New Braunfels Herald Zeitung, October 17, 2000, Page 5

New Braunfels Herald Zeitung

October 17, 2000

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Issue date: Tuesday, October 17, 2000

Pages available: 28

Previous edition: Sunday, October 15, 2000

Next edition: Wednesday, October 18, 2000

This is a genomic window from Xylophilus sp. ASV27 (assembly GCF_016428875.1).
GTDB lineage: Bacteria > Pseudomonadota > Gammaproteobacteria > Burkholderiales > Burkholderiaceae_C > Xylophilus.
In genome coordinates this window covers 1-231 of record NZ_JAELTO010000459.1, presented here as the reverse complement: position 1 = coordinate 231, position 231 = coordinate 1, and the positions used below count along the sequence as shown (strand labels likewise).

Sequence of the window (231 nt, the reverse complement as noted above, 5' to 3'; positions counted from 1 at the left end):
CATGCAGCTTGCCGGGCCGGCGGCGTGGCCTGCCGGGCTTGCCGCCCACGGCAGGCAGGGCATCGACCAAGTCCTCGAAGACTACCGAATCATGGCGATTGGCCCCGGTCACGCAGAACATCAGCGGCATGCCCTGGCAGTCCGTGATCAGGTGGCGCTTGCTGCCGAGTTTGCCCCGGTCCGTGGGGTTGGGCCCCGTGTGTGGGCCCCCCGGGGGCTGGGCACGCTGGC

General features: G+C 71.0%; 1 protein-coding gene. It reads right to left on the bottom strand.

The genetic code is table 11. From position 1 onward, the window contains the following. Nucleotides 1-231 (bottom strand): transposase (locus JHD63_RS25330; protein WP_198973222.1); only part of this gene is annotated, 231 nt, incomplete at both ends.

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New Braunfels Herald Zeitung (Newspaper) - October 17, 2000, New Braunfels, Texas Tuesday, October 17, 2000 — Herald-Zeitung — Page SA LESSONS/From 1A WARNING/From 1A Oct. 16, 2000 CLOSE ■ 10,238.80 NET CHANGE +46.62 % CHANGE +0.46 HIGH 10,272.09 LOW 10,177.76    —— ~— RECORD HIGH ' Sfg Jan. 14,2000    __ 11,722.98 12,000 . i - JULY AUGUST SEPTEMBER OCTOBER 7,000 ll Stock mil .......... ES , '■fv 52-Week YTD 12-mo High Low Name Last Chg %Chg %Chg %Chg 11,750.28 9,731.81 Dow Industrials 10,238.80 +46.62 +.46 -10.94. +1.21 3,102.47 2,260.78 Dow Transportation 2,438.14 +7.96 - +.33 -18.11 -14.27 403.72 268.59 Dow Utilities 394.05 +5.30. +1.36 +39.06 +32.00 681.19 572.38 NYSE Composite 641.67 +4.06 +.64 -1.33 +10.71 1,043.46 769.64 Amex Market Value 907.60 -6.85 -.75 +3.49 +17.19 5,132.52 2,632.01 Nasdaq Composite 3,290.28 -26.49 -.80 -19.14 +22.35 1,553.11 1,233.70 S&P 500 1,374.62 +.45 +.03 -6.44 +9.61 549.63 366.05 S&P MidCap 503.04 +1.78 +.36 +13.13 +36.14 614.16 406.33 Russell 2000 481.75 +1.36 +.28 -4.56 +17.82 14,734.25 11,446.60 Wilshire 5000 12,831.42 +28.17 +.22 -7.10 +12.01 NYSE 641.67    +4.06 I Amex 907.60 -6.85 I NASDAQ 3,290.28 -26.49 Gainers ($2 or more) Gainers ($2 or more) Gainers ($2 or more) Name Last Chg %Chg Name Last Chg %Chg Name Last Chg %Chg Simula 2.75 +.69 +33.3 DigPwr 5.75 +1.88 +48.4 ConvGrp n 7.81 +3.09 +65.6 WilsonGrn 29.88 +5.94 +24.8 QueryOb n 2.31 +.50 +27.6 Rainmkr n 2.47 +.97 +64.6 SpclEqp 30.13 +5.94 +24.5 Identix 10.79 +2.04 +23.3 24/7 Med 6.69 +2.38 +55.1 ThreeFS s 35.88 +6.63 +22.6 ATechC s 17.00 +2.39 +16.4 Sheldl 3.16 +1.03 +48.5 vjGCCos 2.13 +.38 +21.4 Team 2.13 +.25 +13.3 Breakwy s 4.69 +1.31 +38.9 Skechers 14.56 +2.44 +20.1 Photoelctr 4.25 +.50 +13.3 AlphHsp 2.50 +.63 +33.3 GettyMkt 3.13 +.50 +19.0 Depomed 4.38 +.50 +12.9 OrlndPred 2.00 +.50 +33.3 ModisProf 4.94 +.75 +17.9 StavElec 10.00 +1.13 +12.7 Glblmg 4.75 +1.19 +33.3 LTC Prp 3.63 +.50 +16.0 AndreaE 5.89 +.63 +12.0 ThStreet 3.75 +.94 +33.3 Cryolite 31.69 +4.31 +15.8 Bionova 2.38 +.25 +11.8 DetSys 11.38 +2.81 +32.8 Losers ($2 or more) Losers ($2 or more) Losers {$2 or more) Name Last Chg %Chg Name Last Chg %Chg Name Last Chg %Chg NS Grp 10.30 -6.25 -37.8 FrontAdj 2.00 -.75 -27.3 Organic n 2.50 -1.50 -37.5 Xerox 7.75 -2.69 -25.8 On2.com 2.50 -.50 -16.7 OnCo wtB 2.63 -1.38 -34.4 CortXRX27 14.00 -4.75 -25.3 fireside 2.00 -.31 -13.5 AvadoB pf 2.50 -1.00 -28.6 Polaroid 9.25 -2.31 -20.0 SonusC g 2.75 -.38 -12.0 BioShld n 2.88 -1.06 -27.0 GlobVac 2.25 -.50 -18.2 booktech n 2.38 -.31 -11.6 infoUSA 2.75 -.94 -25.4 UtdMicro n 9.88 -1.94 -16.4 OCH Tch n 4.69 -.56 -10.7 Tknwldg 2.75 -.94 -25.4 HeclaM pf 7.50 -1.44 -16.1 ShefldPhm 4.19 -.50 -10.7 SciQst n 3.00 -1.00 -25.0 ChesEn pf 54.69 -9.75 -15.1 Boundls 5.25 -.50 -8.7 Alamosa n 10.75 -3.38 -23.9 Weirt 2.13 -.31 -12.8 NTNCom 2.00 -.19 -8.6 AdvRadio 4.34 -1.34 -23.6 Systemax 2.38 -.31 -11.6 WldWire n 2.69 -.25 -8.5 SecNtl 2.31 -.69 -22.9 Most Active ($1 or more) Most Active ($1 or more) Most Active ($1 or more) Name Vol (OO) Last Chg Name Vol (OO) Last Chg Name Vol (OO) Last Chg Xerox 316475 7.75 -2.69 Nasd100T S275415 81.63 +.88 Intel s 894721 35.69 -4.69 Lucent 206270 22.25 -1.00 SPDR 56586 138.19 +.63 Microsft 580691 50.38 -3.38 Motorola si77472 22.38 +.25 Nabors 12617 53.05 -.90 Cisco s 496981 54.50 -1.56 LibtyMA s 166414 16.13 -.88 FAusPr 11099 3.94 +.02 Oracle s 355627 34.56 -1.06 HcmeDp si65343 37.69 +1.38 BiotechT n 9548 172.75 +5.69 WrldCom S334238 23.00 -1.31 AT&T 152540 24.00 -.63 IvaxCp s 8265 45.54 +1.94 SunMic s 322693 114 56 +3.56 NortelNw 141685 67 44 +2.00 SemiHTr n 6670 61.05 -3.70 DellCptr 289740 25.36 -1.95 GenElec si 29826 57.75 +.75 PhmHTr n 6656 104.75 +1.75 ApidMat s 213606 48.75 -4.75 Texaco 123174 59.00 +3.88 DJIA Diam 5664 102.70 +.83 Qualcom st96781 77.00 +7.06 Citigrps 121350 50.81 +1.06 DevonE 5502 60.50 -1.57 JnprNtw 170837 243.00+14.50 Diary Diary Diary Advanced 1,400 Advanced 312 Advanced 1,907 Declined 1,486 Declined 315 Declined 2,012 Unchanged 446 Unchanged 171 Unchanged 975 Total issues 3,332 Total issues 798 Total issues 4,894 New Highs 35 New Highs 5 New Highs 40 New Lows 103 New Lows 31 New Lows 237 Volume 1,194,737,860 Volume 62,118,625 Volume 1,736,771,400 Name Ex YTD Div Yid PE Last Chg %Chg Name Ex AT&T    NY AXA Fn    NY AMDs    NY Albertsn    NY AlteraCp s    Nasd AmOnlne s    NY AppleC s    Nasd ApidMat s    Nasd Anba    Nasd Atmel s    Nasd BEA Sys s    Nasd BellSouth    NY BrMySq    NY BroadVis s    Nasd Cabl&Wrts    NY ChaseM s    NY Chevron    NY CienaCp s    Nasd Cisco s    Nasd Citigrp s NY CocaCI NY CdgPal NY ComOne s Nasd Compaq NY CnEpfA NY Comino s NY CovadCms Nasd DellCptr Nasd DbleClck EMC s EnterPT EricTel s ExodusC s Nasd ExxonMob NY GenElec s NY GlblCrss Nasd HomeDp s NY InfoSpce s Nasd Intel s Nasd IBM NY JDS Un! s Nasd JohnJn NY Nasd NY NY Nasd 88    3.7    12 10    .2    21  12 .76    3.4    12  45 "...    ...    ii ...    ...    24 I 35 76    T9    19 .98    1.6    27 11    2.0    Z 1.28    3.2    IO 2.60    3.2    15 .56    1.1    20 68    1.2    90 63    1.2    32 .10    4    37 416    8.2    ... .24    .2    ... I    I    38 1.76    16.0    7 .06    4    ... 1.76    20    24 .55    1.0    47 .16    4    33 .2 32 .5 28 1.28 1.3 36 24.00 51.63 20.38 22.25 32 44 52.61 21.50 48.75 131.38 12.31 8150 40.50 60.00 23.81 38.63 39.56 82.00 135.17 54.50 50.81 58.63 51.65 68.63 25.41 51.00 98.31 8.94 25.36 12.13 96.69 11.00 14.86 38.13 87 81 57.75 24.63 3769 22.38 35.69 111.13 94.44 96.94 -.63 -52.8 +.63 +51.8 -1.50 +40.5 +.25 -31.0 -.50 +31.1 -.39 -30.7 -.56 -58.2 -4.75 -23.1 +9.69 +48.0 -.81 -16.5 +4.25+1329 +.13 -13.5 +1.50 -6.5 +1.81 -57.9 -1.50 -27.0 -.06 -23.5 -2.25 -5.3 +7 30 +370.2 -1.56 +1.6 +1.06 +21.7 +144    +.6 +1.23 -20.5 +5.81 -30.2 +.21 -6.1 ... -15.0 +5.44+128 7 -1.13 -76.0 -1.95 -50.3 -.31 -904 +1.75 +77.0 -.06 -16.6 -.08 -9.3 -2.38 -14.1 -2.69 +9.0 +.75 +11.9 -1.13 -50.8 +1.38 -45.2 +3.19 -58.2 -469 -13.2 +2.00 +3.0 +.31 +17.1 +1.13 +4.0 YTD Div Yid PE Last Chg%Chg JnprNtw    Nasd LibtyMA s    NY Lucent    NY McDnlds    NY Merck    NY MicronT s    NY Microsit    Nasd MMM    NY Motorola s    NY NasdlOOTs    Amex NetwkAp s    Nasd NextelC s    Nasd Nokia s    NY NortelNw    NY Novlus s Oracle s Palmn PepsiCo Pfizer PhmRes ProclG .08    .4    24 .20    .7    20 1.36 1.8 29  13  30 2 32    2.5    20 .16    .7    32 Nasd Nasd Nasd NY NY NY NY PrchPro s    Nasd Qualcom s    Nasd ReliantEn    NY SBC Com    NY SiebelSyss    Nasd Staples    Nasd SunMic s    Nasd Sycamre s    Nasd TXI) Corp    NY TrraNtw n    Nasd Texaco    NY Texlnd    NY Texlnst s    NY Ventas s    Nasd VerizonCm    NY WalMart    NY WellsFrgo    NY WrkJCom s    Nasd Xerox    NY Yahoo s    Nasd .56    1.2    33 .36    .8    47 1 40 1.9 29 1.50 3.2    6 1.02 2.0 27 240    6,6    9 .07    .3    ... 1.80    3.1    17 .30    1.0    8 09    .2    25 1.54    3.3    13 .24    .5    34 .88    2.0    18  14 .20'    2.6    ll 243.00 16.13 22.25 29.00 76 88 33.69 50.38 92.19 22.38 8163 133.56 34.50 32.94 67.44 34.88 34.56 54 94 46.63 4369 7.13 71.94 44.75 77.00 46.31 50.75 103.63 1106 114.56 85.13 36.63 23.38 59.00 29.63 43.56 150.27 46.44 47.31 43.56 23.00 7.75 55.25 +14.50+328.2 -.88 -43 2 -1.00 -68.3 + 13 -28.1 +.69 +144 -2.69 -13.9 -3.38 -56 9 +1.19 -5.8 +.25 -54.5 +.88 -10.7 +12.13+221.8 -3.75 -33,2 -.19 -31.0 +2.00 +33.5 -5.63 -14.7 -1.06 +23.4 +1.75 -42.2 +1.13 +32.3 +1.06 +34.7 +.31 +44.3 -.69 -34.3 +9.69 -34.9 +7.06 -56.3 +1.63+102.5 +.63 +4.1 +4.75+146.7 -1.38 -46.7 +3.56 +47.9 -.36 -17.1 -.75 +3.0 +1.31 -57.3 +3.88 +8.6 -.31 -30.4 -.94 -9.9 +9.45 +57.6 -.06 -24.6 +2.31 -31.6 +.19 +7.7 -1.31 -56.7 -2.69 -65.8 -4.75 -74.5 Money Rates Last Pvs Week Prime Rate 9.50 9.50 Discount Rate 6.00 OOO Federal Funds Rate 6.625 64375 Treasuries 3-month 6.08 6.06 6-month 509 6.06 5-vear 5.75 5 87 10-vear 5.73 582 30-vear 5.81 5 85 Currencies Last Pvs Day Britain Canada France Germany Italy Japan Mexico 1 4476 1.5196 7.7108 2.2991 2276.09 108.05 95250 1.4529 1.5071 7.6764 22888 2266.23 107 71 9.5300 British pound expressed in U.S. dollars All others show dollar in foreign currency Mutual Funds Total Assets Total Return/Rank Pct Min Init Name Ob] ({Mins) NAV 4-wk 12-mo 5-year Load Invt Vanguard Idx Fds: 500 SP 104,791 126.92 -4.8 +11.6/A +155.6/A NL 3,000 Fidelity Invest: Magelln LC 103,647 127.20 -5.7 +13.3/C +124.8/D 3.00 2,500 American Funds A: ICAA p LV 56,187 31.50 -3.5 +13.0/B +132.1/B 5.75 250 Janus: Fund LG 48,145 4254 -6.7 +24.5IC +198 0/B NL 2,500 American Funds A: WshA p LV 45,828 28.75 -2.0 +3.5/E +104.8/D 5.75 250 Fidelity Invest: Contra XG 43,800 55.74 -3.1 +15 3/E +143 1/D 300 2,500 Fidelity Invest: Grolnc LV 41,946 43.40 -2.2 +12.6/B +134.6/A NL 2,500 Amer Century Inv: Ultra LG 41,075 41.26 -5.8 +20.9/C ♦147.6/D NL 2,500 Janus: WrldW GL 39,900 70.14 -71 +31.2/A +204 6/A NL 2,500 American Funds A: GwthA p XG 39,661 32.49 -5.6 +41.3/C +215 8/B 575 250 Fidelity Invest: GroCo XG 35,536 88.84 -2.1 +56.4/B +245.3/B NL 2,500 Amencan Funds A: EupacA p IL 34,438 36.07 -5.9 +78/B ♦102.3/A 5.75 250 American Funds A: N PerA p GL 33,411 26.87 -7.0 +11.5IC +126 2/B 5.75 250 Janus: Twen LG 33,208 70.77 -8.7 +17,3/D +310.2/A NL 2,500 Fidelity Invest: BluCh LC 30,019 57.01 -4.4 +19.5/B +142.1/C NL 2,500 Vanguard Instl Fds: Instldx PIMCO Funds Instl: TotRt SP 29,389 125.71 -4.8 +11.7/A ♦157.2/A NL 10,000,000 IB 27,794 10.09 +1.0 +8 2/A +41.2/A NL 5,000,000 Putnam Funds A: VoyA p XG 25,373 2825 -6.9 +29 7/D ♦170.9/D 5.75 500 Vanguard Fds: Wndsll XV 23,605 26 54 -1.2 +12.4/C + 1047/B NL 3,000 Vanguard Fds: Prmcp XC 23,054 63.78 -9.2 +25.2/B +203.9/A NL 3,000 Vanguard Fds: Welltn Fidelity Invest: Eq Inc BL 22,161 27.70 -0.4 +4 4/E ♦79.2/C NI 3,000 El 21,370 52.32 -1.3 +105/B + 104.1/A NL 2,500 Fidelity Invest: AggrGr r XG 21,359 5414 -6.1 +40 7/C +262 2/A NL 2,500 Fidelity Invest: Puritn BL 21,298 1850 -1.0 +10.0/C +81 5/B NL 2,500 Vanguard Fds: USGro LG 21,151 4461 -3.0 +249/B +194 1/B NL 3,000 Putnam Funds A: NwOpA p XG 20,939 86 06 -7.1 +42 0/C +197.3/B 575 500 AIM Funds A: Const p XG 20,621 43.83 -4.8 +50 2/C + 145 2/D 550 500 Vanguard Idx Fds: TotStk XC 20,106 30.94 -5.4 +13.8/C ♦ 138 9/B NL 3,000 UL Balanced, GI -Global Stock, IL -International Stock, LC -Large-Cap Cofe, LG -Large-Cap Growth, LV -Large Cap Val., MT Mortgage, SB -Short-Term Bond, SP -SAP 500, SS Single-State Muni, XC -Multi-Cap Core, XG -Multi-Cap Growth, XV -Multi Cap Val Total Return Chng in NAV with dividends reinvested Rank How fund performed vs oth ers with same objective A is in top 20%, E in bottom 20% Min Ink Invt Minimum $ needed to invest in fund NA » Not avail NE = Data in question NS * Fund not in existence Source: Lipper, Inc Stock Fo^totee: A * Div or earns to Ccitt $, stock in U.S. I o « New to past 52 weeks pf * Preferred ai«. Split or Block dry of 2C pct or more to past 52 weeks cc » PE over 99 dd * toss to last 12 months rf rn Righto u - Units v m Trading hatted on primary market vj wt b Warrants ww » With warrants m In bankruptcy or receivership, wd * When drstrtouted wi« When issued. Mutuel Fund Footnotes x ■ Ex cash dividend NL * No up-front sales charge, p * Fund assets used to pay distribution costs r m Redemption fee or contingent deferred sales load may apply, t * Soto p and r. Gamers and Losers must be worth st toast $2 to be listed in tables at left Moat Actives most ba worth *! toast $1, volume to hundreds of shares. Source: The Associated Press Sales figures ate unofficial not speak more than a few minutes before remembering a person who helped diem escape the rising water; or a business that helped them piece together what was left of their possessions; or a group that descended upon their neighborhood to help rebuild. The water climbed six feet in Sue Puetz’s home. “We had a lot of volunteers come from outlying communities,” said Puetz, who still gets moved when she remembers a group of children walking up her street singing “Onward Christian Soldiers.” “After a flood, there’s nothing clean to start with — there’s no starting point,” Puetz said. Muddy water from the swollen Guadalupe River burst as high as two stories in some of the homes in the Summerwood subdivision. Several residents did not have flood insurance, and one resident said several of the survivors had their mortgages double trying to repair their homes. Dan Beard, who has worked in the Austin Fire Department for 15 years, said he never had seen destruction like the aftermath of the flood two years ago. “This is more devastating than what a fire could be, because a fire will consume everything. This left everything behind, in a big mess,” Beard said. Higher on the hill, the president of the Summerwood Properties Homeowner’s Association, Dean Saputa, said he knew something serious was about to happen when he saw cars floating down the street. He ran down the hill and into some of the side streets to warn people a flood was building. He turned off the electricity and gas in the homes he could get to. “Some of the families didn’t even know what was going on,” Saputa said. “Just in IO minutes, we couldn’t even cross back,up (to his house) again.” The Saputa home never got flooded, at least not with water. Eventually, his house served as one base point for families evacuating their homes. Neighbors brought what they had grabbed — pictures, blankets, family pets — and took a breather in his home. “We’re a very close neighborhood here,” he said. “I know they’d do the same for us. We thought, ‘We didn’t lose anything. Why not open up our house to our neighbors?”’ One neighbor stopped in the middle of the evacuation to tie down her son’s basketball hoop. “People just clicked. You just did whatever you had to do,” Brucks said. “Everybody was looking out for everybody else. You looked back on those little things, and you know everybody was looking out for everybody else.” In the early stages of reconstruction with evidence of the flood making it hard to forget, Puetz and her husband Rob would sit in lawn chairs, pull a soda out of a mini-refrigerator and do crossword puzzles together. “We’re surrounded by bare walls sitting here like we have this big screen TV in front of us,” Puetz said. “Like everything is normal. It was kind of funny.” “There are still scars,” Rob said. “But we’re doing great.” Erasing signs of the flood was important to Brucks, who said she cried a little more since the flood. “We’ll never forget the smell,” Brucks said. “That was my constant reminder. We couldn’t get rid of it; it took forever. You just have to make sure you get rid of all those things that hurt. I still have a tub of pictures underneath the bed that the rest of the family can go to that I can’t.” The survivors in the Summerwood subdivision learned different lessons from the flood. Some laugh bitterly about flood insurance; others talk about taking in life at a more leisurely pace; and those like Puetz and Brucks learned just how much they could lean on their neighbors. “We’ve seen everything,” Brucks said. “There are no secrets. Our friends and family know more about us than we want them to. They got a hold of your laundry.” Several families — even families whose homes did not flood — pack their photos and sentimental items differently now. Sue Puetz said she thought twice before saving paperwork. “I’ll ask myself, if I had a flood tomorrow, would I need it?’ If the answer is no, then I get rid of it,” Puetz said. Brucks said everyone who helped her family walked away with a refreshed sense of what it was important in life. “It hasn’t just affected me. It’s affected their lives,” Brucks said. “I think the flood kept us straight.” Systems range in terms of type, complexity, and of course, cost. Collier said the city was considering a number of ideas. Possibilities include siren systems or public address broadcasts that could be issued from the city’s emergency center using the siren systems. Consulting companies that offer systems are evaluating the needs of New Braunfels, Collier said. “They’re just another tool to provide for early warning, which is the name of the game when it comes to saving lives,” Collier said. Current system The GBRA and Comal County are looking for money from the Federal Emergency Management Agency to upgrade a flood warning system on the Guadalupe. GBRA’s Judy Gardner said a system installed by the Edwards Underground Water District, forerunner to the Edwards Aquifer Authority, provides some advance flood warning. The system involves rain gauges around Comal and Kendall counties. In the mid-1990s, Gardner said, it became apparent that the River Road area upstream from New Braunfels needed additional attention. The two entities joined in a project to fund and develop a system of flood warning gauges along River Road. Data from three sites along River Road is transmitted to the Comal County Sheriff’s Office and the GBR A and can be accessed by the National Weather Service in New Braunfels. With future funding, the system will be expanded, Gardner said. “The object was to save lives and provide the National Weather Service with additional data for more comprehensive flood forecasting,” Gardner said. ‘Stay tuned’ Nezette Rydell, hydrologist with the National Weather Service in New Braunfels, urges residents to go to electronic or hardware stores and buy National Oceanic and Atmospheric Administration weather radios. Many different versions are available, the newest of which cost $40 to $60. They broadcast weather or flood warnings that can be locally specific — say for Comal County or the Guadalupe River basin. “One of our biggest problems during the October flood was that when we told people to get out, they’ said, ‘No, I ’rn not going, I was here in ’72 and I came through that.’We wound up going back three and four times to some of the same places:’ Jack Collier New Braunfels Fire Chief The most important thing in this flood-prone area is to keep informed Rydell said. “When we’re experiencing heavy rain, stay tuned. Don’t go out and do your shopping without listening to your radio," Rydell said. “When as much water comes down as fast as it did in the October 1998 flood, it’s a unique situation. There will be warning, but sometimes very little warning.” Collier said, “Given the same set of conditions as occurred on Oct. 17, 1999, if the same things come together again, we’re going to have another flood.” In terms of flood consciousness, Collier said, everybody’s was raised by the memory of what happened in New Braunfels and down river two years ago today. “Nobody who went through that flood, I don’t believe, can experience a significant rain without wondering, ‘Is it happening again?”’ he said. Collier echoed the weather service in urging that people pay attention when the weather’s bad — listen to radio, watch television and stay informed. And, if the unthinkable happens again, Collier urges people to listen to public safety officials. “One of our biggest problems during the October flood was that when we told people to get out, they said ‘No, I’m not going, I was here in ’72 and I came through that.’ We wound up going back three and four times to some of the same places,” he said. “Finally, when th£ Avater was up under their arms, they’d say, ‘OK, I’m ready to go.’” And by that time, of course, rescue officials had the high water to contend with when what should have been an orderly evacuation turned into an emergency rescue. “When we tell you it’s time to go, listen to us!” Collier said.    / ROSEDALE/From 4A ty had a two-year waiting list for people who want to live in the low-income housing facilities. The Texas Bond Review Board oversees allocation of the bonds under the private activity bond allocation program. The program is broken into various categories. MAGI is asking for an allocation of bonds under the multi-family category. The multi-family category is broken into priority levels based on the percentage of units reserved for low-income families. MAGI intends to reserve IOO percent of the units for low-income families, or families whose incomes are 50 percent or less of the area median family income. That places MAGI in the highest priority category - priority I. The rents will be capped at 30 percent of half of the area median family income, according to information from MAGI. Steve Alvarez, administrator for the private activities bond allocation program, said the state received a $1.2 billion allocation of the tax-exempt bonds from the federal government to distribute this year. Of that, the Legislative reserved 16.5 percent, or more than $165 million, for multi-family projects. The bond review board received 150 applications for those bonds that totaled more than $1.6 billion. “There’s a lot of demand for that kind of money, and not enough to go about,” Alvarez said. He said the bond review board estimated it would have more than $166 million for multi-family projects this next year. Applications for the bonds are accepted through Friday. Applications for bond allocations during this year, which actually were made this past year, were allocated under the priority system for the first time. “This past year, our experience was that all of the multi-family projects under priority I eventually got a reservation for allocation, and we went a little bit into priority 2,” Alvarez said. He said believed the program would see an increase in the number of applications for priority I projects for 2001. Krape said the quality of the new apartments would not be affected by the fact that they would be targeted for low-income families. “It’s basically the equivalent of a market-type project,” he said. “It’s just you have a financial route that’s a little different. Your avenue for the financing is augmented enough that it justifies the rent you get.” The area where the apartments will be built is a low-income area, Krape said. Because of that, the developer could not charge a rent high enough to cover the costs of land and construction. “You’d have to be doing something on the river or other avenues, but because of that location, you’re not going to get the rent necessary to justify the financing,” he said. If MAGI gets an allocation of bonds to issue, they will be low-imerest and tax-exempt. That means the people who buy the bonds, or in effect loan the company money to help build the apartments, will not pay taxes on the interest on the bonds. MAGI also is exploring other types of financing. Krape estimated the apartments would cost in the high $3 million range, but that did not include land costs and other expenses. “Without this type of scenario, they’re not going to get a market developer in there,” Krape said. He also said that any type of development there probably would pursue the same type of financing options. ^ U.S.A. Mini Storage Opp i & Covered RV Storage ^ 452 FM 306 On Site Resident Manager Security Gate & Fence • MOVE IN SPECIAL • Call or Come By 830-625-2872 IRS PROBLEMS? 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